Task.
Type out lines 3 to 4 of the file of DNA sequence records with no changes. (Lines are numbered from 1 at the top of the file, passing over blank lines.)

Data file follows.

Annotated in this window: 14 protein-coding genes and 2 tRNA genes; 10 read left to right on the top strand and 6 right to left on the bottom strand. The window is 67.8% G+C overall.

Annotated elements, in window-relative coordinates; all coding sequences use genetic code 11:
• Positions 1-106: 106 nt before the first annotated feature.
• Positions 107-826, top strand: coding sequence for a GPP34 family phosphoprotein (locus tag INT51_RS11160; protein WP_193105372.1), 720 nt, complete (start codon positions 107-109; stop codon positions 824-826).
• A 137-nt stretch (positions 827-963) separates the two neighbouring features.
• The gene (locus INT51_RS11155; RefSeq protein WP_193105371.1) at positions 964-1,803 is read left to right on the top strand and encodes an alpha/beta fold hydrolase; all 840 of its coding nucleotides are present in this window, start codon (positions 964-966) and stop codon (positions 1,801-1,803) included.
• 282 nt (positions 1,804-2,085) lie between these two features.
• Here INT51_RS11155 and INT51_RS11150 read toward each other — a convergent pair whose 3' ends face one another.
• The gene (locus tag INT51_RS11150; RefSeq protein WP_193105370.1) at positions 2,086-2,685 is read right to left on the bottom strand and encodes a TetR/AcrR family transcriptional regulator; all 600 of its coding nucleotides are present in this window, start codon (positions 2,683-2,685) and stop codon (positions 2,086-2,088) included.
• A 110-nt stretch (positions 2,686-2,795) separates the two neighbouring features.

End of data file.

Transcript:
• Positions 1-106: 106 nt before the first annotated feature.
• Positions 107-826, top strand: coding sequence for a GPP34 family phosphoprotein (locus tag INT51_RS11160; protein WP_193105372.1), 720 nt, complete (start codon positions 107-109; stop codon positions 824-826).